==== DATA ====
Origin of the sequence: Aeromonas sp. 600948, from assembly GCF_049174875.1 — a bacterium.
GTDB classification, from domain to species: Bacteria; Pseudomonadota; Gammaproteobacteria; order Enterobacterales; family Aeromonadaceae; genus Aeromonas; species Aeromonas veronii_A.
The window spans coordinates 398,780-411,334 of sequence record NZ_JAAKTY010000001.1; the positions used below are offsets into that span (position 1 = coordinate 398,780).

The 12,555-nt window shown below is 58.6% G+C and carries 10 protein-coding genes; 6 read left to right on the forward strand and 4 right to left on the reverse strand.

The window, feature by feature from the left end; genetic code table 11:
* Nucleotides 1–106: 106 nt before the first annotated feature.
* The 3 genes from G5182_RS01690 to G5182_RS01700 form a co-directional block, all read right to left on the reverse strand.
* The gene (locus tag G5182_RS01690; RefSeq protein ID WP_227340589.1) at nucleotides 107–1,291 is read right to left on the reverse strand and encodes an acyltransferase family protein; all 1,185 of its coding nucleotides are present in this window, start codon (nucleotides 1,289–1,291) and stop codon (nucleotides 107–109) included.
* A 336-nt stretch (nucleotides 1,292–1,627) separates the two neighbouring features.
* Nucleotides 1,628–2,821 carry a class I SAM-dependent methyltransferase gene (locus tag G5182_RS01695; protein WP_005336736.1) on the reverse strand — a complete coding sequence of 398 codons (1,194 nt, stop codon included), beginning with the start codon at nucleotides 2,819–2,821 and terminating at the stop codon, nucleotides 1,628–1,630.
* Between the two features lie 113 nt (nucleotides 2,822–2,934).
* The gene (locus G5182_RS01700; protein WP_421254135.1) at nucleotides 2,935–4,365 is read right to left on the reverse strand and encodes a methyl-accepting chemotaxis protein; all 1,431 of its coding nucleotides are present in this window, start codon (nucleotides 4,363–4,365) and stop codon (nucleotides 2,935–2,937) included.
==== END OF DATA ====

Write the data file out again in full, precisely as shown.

Origin of the sequence: Aeromonas sp. 600948, from assembly GCF_049174875.1 — a bacterium.
GTDB classification, from domain to species: Bacteria; Pseudomonadota; Gammaproteobacteria; order Enterobacterales; family Aeromonadaceae; genus Aeromonas; species Aeromonas veronii_A.
The window spans coordinates 398,780-411,334 of sequence record NZ_JAAKTY010000001.1; the positions used below are offsets into that span (position 1 = coordinate 398,780).

The 12,555-nt window shown below is 58.6% G+C and carries 10 protein-coding genes; 6 read left to right on the forward strand and 4 right to left on the reverse strand.

The window, feature by feature from the left end; genetic code table 11:
* Nucleotides 1–106: 106 nt before the first annotated feature.
* The 3 genes from G5182_RS01690 to G5182_RS01700 form a co-directional block, all read right to left on the reverse strand.
* The gene (locus tag G5182_RS01690; RefSeq protein ID WP_227340589.1) at nucleotides 107–1,291 is read right to left on the reverse strand and encodes an acyltransferase family protein; all 1,185 of its coding nucleotides are present in this window, start codon (nucleotides 1,289–1,291) and stop codon (nucleotides 107–109) included.
* A 336-nt stretch (nucleotides 1,292–1,627) separates the two neighbouring features.
* Nucleotides 1,628–2,821 carry a class I SAM-dependent methyltransferase gene (locus tag G5182_RS01695; protein WP_005336736.1) on the reverse strand — a complete coding sequence of 398 codons (1,194 nt, stop codon included), beginning with the start codon at nucleotides 2,819–2,821 and terminating at the stop codon, nucleotides 1,628–1,630.
* Between the two features lie 113 nt (nucleotides 2,822–2,934).
* The gene (locus G5182_RS01700; protein WP_421254135.1) at nucleotides 2,935–4,365 is read right to left on the reverse strand and encodes a methyl-accepting chemotaxis protein; all 1,431 of its coding nucleotides are present in this window, start codon (nucleotides 4,363–4,365) and stop codon (nucleotides 2,935–2,937) included.